“This is an integral and essential part of any graduate program in CSD, but seldom is it seen and successfully developed at the undergraduate level,” French wrote. “I can attest that my exposure to supervised, clinical practice as an undergraduate student prepared me to be a confident graduate student clinician, a confident speech language pathologist clinical fellow, and a confident professional clinician in a school setting.”

Laura Imming, who completed her master’s degree in communication sciences and disorders in May 2018 through UW-Eau Claire’s online graduate program, entered the program as a nontraditional student seeking a second career.

“From day one, I was met with an outpouring of support and encouragement unrivaled by any other program I’ve attended,” Imming wrote in a letter recommending the CSD department for the regents’ award. “It is apparent that the CSD department is sensitive to different learning styles and knows how to disseminate their curriculum across multiple modalities and technologies to enhance student learning experiences.”

Innovative leaders in the discipline

Also contributing to the department’s recipe for success in teaching and learning are its very own Scholarship of Teaching and Learning Lab, as well as an Instructional Internship Program. In the SoTL lab, students collaborate with faculty mentors designing and researching effective teaching strategies. The Instructional Internship Program helps the department address the shortage of faculty in the communication sciences and disorders field by mentoring students who serve as instructional interns — and who potentially will become the next generation of college faculty in the discipline.

The CSD department also hosts daylong professional seminars that are open to students, faculty and staff, and community members and feature prominent speech-language pathology clinicians and researchers. In addition to these development opportunities for its own campus and community, the department leads innovation across the UW System through the creation of a systemwide Think Tank to discuss curriculum and best practices within the communication sciences and disorders discipline.

Aspen Doud, who earned her communication sciences and disorders bachelor’s degree in 2017 and will complete her CSD master’s degree at UW-Eau Claire this spring, said it's apparent that CSD faculty and staff always have students’ success in mind.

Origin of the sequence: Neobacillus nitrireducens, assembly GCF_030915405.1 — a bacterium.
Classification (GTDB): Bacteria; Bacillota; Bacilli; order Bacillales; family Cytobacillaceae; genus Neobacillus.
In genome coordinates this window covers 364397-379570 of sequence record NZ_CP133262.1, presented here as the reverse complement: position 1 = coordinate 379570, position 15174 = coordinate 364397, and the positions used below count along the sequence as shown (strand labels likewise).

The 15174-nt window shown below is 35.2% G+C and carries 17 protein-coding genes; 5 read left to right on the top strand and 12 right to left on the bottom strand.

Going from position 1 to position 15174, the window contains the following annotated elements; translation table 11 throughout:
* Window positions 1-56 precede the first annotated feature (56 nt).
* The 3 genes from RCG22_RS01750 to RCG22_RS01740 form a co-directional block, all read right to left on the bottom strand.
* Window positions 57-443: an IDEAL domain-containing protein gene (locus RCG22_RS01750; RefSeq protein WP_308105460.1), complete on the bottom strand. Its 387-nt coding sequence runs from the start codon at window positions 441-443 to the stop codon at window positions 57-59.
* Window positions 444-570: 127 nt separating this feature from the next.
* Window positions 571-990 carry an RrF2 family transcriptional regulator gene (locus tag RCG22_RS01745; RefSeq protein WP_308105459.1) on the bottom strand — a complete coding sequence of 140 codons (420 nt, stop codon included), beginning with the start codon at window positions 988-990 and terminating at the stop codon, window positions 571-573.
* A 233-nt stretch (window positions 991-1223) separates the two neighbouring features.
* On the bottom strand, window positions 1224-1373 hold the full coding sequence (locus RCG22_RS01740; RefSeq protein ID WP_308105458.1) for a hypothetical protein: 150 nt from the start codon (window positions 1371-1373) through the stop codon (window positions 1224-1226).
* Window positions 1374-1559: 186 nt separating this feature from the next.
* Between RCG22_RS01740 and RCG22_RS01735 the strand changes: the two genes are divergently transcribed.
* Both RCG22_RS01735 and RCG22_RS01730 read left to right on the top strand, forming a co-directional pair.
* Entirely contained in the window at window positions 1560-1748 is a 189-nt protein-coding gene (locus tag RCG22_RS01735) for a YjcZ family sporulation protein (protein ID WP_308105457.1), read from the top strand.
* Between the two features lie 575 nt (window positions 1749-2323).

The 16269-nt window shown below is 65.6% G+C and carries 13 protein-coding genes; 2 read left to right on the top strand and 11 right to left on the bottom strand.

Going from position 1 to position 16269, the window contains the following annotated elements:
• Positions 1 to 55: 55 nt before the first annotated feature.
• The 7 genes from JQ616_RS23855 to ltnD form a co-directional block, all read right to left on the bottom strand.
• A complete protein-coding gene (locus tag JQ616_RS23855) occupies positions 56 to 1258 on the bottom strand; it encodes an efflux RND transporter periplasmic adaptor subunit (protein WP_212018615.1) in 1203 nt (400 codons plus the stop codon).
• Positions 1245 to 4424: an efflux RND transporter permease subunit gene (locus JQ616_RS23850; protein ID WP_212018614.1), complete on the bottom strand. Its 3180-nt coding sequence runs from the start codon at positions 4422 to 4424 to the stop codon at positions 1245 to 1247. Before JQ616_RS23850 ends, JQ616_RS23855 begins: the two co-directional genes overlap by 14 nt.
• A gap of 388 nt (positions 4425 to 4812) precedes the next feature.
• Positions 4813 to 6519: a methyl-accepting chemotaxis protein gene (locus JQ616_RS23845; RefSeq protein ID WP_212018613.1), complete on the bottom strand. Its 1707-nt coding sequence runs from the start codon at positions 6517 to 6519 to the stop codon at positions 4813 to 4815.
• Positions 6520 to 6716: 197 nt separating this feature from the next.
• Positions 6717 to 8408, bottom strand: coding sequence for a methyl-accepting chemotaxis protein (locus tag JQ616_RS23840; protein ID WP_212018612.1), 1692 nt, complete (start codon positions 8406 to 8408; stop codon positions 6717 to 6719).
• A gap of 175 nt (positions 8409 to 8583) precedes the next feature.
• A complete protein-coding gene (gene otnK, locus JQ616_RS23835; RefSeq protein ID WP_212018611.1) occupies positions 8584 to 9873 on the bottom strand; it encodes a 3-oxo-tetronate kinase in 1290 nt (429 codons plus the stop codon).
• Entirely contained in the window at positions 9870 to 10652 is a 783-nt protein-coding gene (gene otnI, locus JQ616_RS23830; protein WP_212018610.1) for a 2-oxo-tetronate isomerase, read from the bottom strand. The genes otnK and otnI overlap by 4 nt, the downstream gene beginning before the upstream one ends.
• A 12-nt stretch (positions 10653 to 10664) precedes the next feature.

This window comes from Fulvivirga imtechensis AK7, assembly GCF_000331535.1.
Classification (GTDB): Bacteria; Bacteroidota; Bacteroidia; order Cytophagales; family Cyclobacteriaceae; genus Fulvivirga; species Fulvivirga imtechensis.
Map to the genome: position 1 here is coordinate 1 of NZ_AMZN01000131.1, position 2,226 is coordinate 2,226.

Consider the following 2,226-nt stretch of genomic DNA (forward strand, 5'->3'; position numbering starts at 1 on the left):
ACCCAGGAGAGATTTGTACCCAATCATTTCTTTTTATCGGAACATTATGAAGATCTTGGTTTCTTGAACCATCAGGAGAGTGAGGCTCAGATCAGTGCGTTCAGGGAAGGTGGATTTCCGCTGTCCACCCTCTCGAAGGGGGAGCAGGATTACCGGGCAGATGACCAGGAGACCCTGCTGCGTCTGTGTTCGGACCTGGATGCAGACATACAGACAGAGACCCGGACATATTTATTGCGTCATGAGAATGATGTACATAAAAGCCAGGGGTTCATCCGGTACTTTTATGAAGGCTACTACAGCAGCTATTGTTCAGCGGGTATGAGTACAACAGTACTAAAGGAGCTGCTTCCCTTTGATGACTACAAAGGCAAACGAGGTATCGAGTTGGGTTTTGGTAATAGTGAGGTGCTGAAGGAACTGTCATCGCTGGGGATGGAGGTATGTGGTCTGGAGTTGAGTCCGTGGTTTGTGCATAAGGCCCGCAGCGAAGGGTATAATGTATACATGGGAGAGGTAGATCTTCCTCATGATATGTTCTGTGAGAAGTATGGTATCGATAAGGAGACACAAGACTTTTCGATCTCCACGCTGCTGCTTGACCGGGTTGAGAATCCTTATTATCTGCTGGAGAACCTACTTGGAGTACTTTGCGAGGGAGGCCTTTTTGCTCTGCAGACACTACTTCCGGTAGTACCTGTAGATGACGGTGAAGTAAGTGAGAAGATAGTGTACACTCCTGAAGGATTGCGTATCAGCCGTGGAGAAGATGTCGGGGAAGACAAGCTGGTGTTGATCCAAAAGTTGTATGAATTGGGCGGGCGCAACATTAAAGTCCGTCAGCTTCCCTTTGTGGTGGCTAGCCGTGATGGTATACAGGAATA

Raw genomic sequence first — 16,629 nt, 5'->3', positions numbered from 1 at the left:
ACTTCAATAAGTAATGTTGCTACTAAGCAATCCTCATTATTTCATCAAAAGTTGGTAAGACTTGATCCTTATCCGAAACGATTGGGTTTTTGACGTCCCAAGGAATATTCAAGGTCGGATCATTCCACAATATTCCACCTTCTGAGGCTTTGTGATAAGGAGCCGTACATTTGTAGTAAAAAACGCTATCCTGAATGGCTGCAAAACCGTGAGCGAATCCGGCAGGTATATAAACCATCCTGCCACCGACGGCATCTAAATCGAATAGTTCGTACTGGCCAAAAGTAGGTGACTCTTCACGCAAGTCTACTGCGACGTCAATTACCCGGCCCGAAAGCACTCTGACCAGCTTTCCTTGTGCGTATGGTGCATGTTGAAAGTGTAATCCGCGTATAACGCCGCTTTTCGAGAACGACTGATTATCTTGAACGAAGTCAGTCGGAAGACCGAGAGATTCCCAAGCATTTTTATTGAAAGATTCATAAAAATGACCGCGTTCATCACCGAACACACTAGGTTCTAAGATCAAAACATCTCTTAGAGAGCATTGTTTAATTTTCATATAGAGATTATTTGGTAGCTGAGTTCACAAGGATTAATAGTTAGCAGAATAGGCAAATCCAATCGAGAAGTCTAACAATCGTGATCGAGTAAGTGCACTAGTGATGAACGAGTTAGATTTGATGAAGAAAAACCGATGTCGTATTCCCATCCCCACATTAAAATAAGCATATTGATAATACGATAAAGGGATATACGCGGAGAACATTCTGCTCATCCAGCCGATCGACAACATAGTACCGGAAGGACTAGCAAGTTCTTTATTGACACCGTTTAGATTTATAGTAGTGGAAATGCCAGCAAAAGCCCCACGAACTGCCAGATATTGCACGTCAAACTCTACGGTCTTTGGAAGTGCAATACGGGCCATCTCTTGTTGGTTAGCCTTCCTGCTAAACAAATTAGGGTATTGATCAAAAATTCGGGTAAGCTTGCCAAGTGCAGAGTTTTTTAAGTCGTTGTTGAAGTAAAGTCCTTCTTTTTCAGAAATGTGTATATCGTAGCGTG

“It is evident that through every aspect of the CSD department that the top priority of every faculty member is students and our learning,” Doud wrote in an award recommendation letter. “The program is constantly reflecting on itself to improve and develop with the research in the field.”

Dr. Carmen Manning, dean of UW-Eau Claire's College of Education and Human Sciences, said excellence in teaching is the hallmark of the CSD department. 

"They are a model for how to build a rigorous academic program grounded in research, collaboration and teaching excellence that not only prepares graduates for their future careers, but serves the needs of the community," Manning said. "I am proud of the work they do on a daily basis, and I am so pleased that they are being recognized by the Board of Regents."

Top photo caption: UW-Eau Claire's communication sciences and disorders department team includes (seated, left to right) Shannon Collins, clinical associate professor; Kay Hagedorn, clinical associate professor; Dr. Kathryn Mueller, assistant professor; Rebecca Jarzynski, clinical instructor; Dr. Abby Hemmerich, associate professor; and (standing, left to right) Cecily Weber, university services program associate; Melissa Wallace, academic department associate; Angela Sterling-Orth, clinical associate professor; Dr. Bryan Brown, assistant professor; Nicole Smith, clinical associate professor; Dr. Jerry Hoepner, associate professor; Dr. Thomas Kovacs, assistant professor, Dr. Vicki Samelson, associate professor and department chair; and Dr. Tom Sather, assistant professor.